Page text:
Insurer or its agents are not trustworthy in sales process: Assocham study
Chennai, Jan 6 (IANS) Neither the insurance company nor its agents are trustworthy sources for a wide spectrum of people a study by industry body Assocham found.
In a statement issued on Friday, Assocham said: “Among the first set of people with no specific knowledge of insurance and finance and those who fall in the age group of 18 to 60 years, 72 per cent of those covered in the study said their agent/sales person was the least trustworthy source in the sales process of an insurance policy.”
The second least trustworthy source in the sales process was the insurance company itself, though the percentage on this count was much less at 29 per cent.
According to Assocham study, those who are financially savvy and can get better interpretations of the insurance policies find their agent and sales person as the least trustworthy in the sales value chain.
“As many as 34 per cent of this set of people, aged 25-40 years, found the agents lacking on trust, followed by the insurance company itself,” it said.
Likewise, misrepresentation of benefits was also an area of concern. On this count, the more let down segment was those who are financially savvy and are in the age group of 25-40 years.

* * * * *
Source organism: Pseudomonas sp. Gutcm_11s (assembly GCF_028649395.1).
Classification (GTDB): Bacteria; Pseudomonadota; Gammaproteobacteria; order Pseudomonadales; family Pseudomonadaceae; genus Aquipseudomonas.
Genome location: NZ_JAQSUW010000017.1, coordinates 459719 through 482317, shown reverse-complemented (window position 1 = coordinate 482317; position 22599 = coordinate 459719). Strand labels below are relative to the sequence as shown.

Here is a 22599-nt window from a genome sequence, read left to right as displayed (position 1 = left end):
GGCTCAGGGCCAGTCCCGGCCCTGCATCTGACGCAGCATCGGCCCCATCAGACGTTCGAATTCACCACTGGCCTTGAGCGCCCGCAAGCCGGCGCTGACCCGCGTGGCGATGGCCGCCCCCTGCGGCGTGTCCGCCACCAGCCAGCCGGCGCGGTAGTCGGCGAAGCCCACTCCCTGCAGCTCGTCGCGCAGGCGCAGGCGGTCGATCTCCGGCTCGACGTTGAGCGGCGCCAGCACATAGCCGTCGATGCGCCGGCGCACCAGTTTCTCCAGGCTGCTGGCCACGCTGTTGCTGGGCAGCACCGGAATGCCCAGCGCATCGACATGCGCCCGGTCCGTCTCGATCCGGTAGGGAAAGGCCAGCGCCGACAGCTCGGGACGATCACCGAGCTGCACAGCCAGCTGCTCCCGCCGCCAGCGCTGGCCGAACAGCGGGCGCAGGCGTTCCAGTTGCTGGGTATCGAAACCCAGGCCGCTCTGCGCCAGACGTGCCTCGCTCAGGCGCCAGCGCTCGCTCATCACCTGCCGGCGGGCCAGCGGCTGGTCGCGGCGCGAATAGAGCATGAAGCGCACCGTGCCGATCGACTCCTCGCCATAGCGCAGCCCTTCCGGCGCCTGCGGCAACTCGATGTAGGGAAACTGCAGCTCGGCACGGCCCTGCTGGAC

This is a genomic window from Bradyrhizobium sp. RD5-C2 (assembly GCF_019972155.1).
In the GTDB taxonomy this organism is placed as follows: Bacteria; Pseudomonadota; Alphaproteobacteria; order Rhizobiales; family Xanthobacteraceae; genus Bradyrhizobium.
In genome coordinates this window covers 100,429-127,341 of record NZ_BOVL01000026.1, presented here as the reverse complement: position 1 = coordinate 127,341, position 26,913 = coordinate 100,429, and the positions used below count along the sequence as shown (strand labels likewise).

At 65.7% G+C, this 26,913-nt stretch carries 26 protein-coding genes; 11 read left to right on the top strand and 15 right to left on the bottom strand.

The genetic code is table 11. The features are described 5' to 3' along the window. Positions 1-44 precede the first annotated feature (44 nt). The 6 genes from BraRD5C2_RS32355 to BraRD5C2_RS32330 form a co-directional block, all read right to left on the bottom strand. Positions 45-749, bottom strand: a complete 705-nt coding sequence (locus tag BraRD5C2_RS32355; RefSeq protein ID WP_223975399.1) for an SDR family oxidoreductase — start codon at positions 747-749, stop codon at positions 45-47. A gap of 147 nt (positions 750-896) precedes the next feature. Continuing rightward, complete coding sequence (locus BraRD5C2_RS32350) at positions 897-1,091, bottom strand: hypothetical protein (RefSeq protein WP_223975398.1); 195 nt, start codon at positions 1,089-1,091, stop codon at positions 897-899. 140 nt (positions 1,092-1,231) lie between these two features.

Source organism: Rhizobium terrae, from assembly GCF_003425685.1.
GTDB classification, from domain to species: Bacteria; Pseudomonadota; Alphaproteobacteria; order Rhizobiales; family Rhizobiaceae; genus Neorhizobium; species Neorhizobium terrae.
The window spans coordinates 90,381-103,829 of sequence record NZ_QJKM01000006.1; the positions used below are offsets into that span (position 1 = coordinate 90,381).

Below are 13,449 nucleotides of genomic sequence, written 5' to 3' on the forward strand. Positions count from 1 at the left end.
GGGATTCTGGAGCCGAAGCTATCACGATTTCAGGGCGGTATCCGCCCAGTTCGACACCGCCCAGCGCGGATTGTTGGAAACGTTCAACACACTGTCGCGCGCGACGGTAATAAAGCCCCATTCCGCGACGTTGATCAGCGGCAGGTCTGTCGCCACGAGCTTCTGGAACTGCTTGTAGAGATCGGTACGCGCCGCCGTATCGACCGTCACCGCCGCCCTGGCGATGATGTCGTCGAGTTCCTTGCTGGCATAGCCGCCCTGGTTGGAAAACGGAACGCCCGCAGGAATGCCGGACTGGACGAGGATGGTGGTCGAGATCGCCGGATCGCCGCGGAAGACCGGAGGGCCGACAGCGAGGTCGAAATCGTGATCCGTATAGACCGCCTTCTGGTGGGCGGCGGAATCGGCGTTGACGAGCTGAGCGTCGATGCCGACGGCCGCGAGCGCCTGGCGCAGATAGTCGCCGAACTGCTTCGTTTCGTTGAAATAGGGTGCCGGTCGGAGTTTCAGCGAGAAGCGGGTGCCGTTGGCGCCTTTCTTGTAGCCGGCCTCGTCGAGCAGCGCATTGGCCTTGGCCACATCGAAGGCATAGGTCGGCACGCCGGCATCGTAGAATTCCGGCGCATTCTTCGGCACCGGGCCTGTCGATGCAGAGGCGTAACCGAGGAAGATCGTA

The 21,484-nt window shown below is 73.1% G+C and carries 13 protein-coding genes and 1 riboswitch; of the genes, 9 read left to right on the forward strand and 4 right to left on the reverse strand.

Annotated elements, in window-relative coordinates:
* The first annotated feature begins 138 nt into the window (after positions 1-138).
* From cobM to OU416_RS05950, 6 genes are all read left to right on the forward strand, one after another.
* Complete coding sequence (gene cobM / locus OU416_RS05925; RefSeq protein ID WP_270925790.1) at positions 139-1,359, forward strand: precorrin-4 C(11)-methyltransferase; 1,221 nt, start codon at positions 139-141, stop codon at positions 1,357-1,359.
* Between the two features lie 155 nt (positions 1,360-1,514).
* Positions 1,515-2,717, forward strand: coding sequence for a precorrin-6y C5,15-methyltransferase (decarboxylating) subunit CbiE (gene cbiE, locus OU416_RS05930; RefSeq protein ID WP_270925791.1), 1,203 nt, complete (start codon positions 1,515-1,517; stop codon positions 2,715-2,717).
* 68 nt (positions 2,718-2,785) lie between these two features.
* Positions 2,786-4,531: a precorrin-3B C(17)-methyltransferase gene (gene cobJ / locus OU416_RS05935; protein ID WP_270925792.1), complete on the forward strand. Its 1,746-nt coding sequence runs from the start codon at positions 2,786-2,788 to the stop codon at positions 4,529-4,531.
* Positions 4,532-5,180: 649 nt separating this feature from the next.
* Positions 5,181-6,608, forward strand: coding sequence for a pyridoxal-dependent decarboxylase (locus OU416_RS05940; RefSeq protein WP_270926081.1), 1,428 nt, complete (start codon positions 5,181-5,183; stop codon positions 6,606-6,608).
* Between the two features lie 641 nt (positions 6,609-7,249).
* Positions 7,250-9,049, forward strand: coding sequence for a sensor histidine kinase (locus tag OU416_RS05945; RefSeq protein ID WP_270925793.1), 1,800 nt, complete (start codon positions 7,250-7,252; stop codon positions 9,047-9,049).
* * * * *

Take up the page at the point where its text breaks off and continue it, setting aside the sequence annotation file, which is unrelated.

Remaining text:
As many as 65 per cent of them, who were covered in the Assocham study, found the issues on this score.
Besides, those in the age group of 18-60 years and those who are not so financially savvy, also found the problem of misrepresentation of benefits. Forty three per cent of them said there are problems with regard to misrepresentation of benefits.
“There is a need for simplification of processes and procedures of insurers to take away the awe and fear of the common man on different products. Demystification of the insurance concept is a necessary requirement for people to take to this in a large way, particularly, in the background of low financial literacy,” Assocham said.
According to the statement, the insurance product space is cluttered with a large number of complex policies and there must be simple, standard vanilla products in personal products.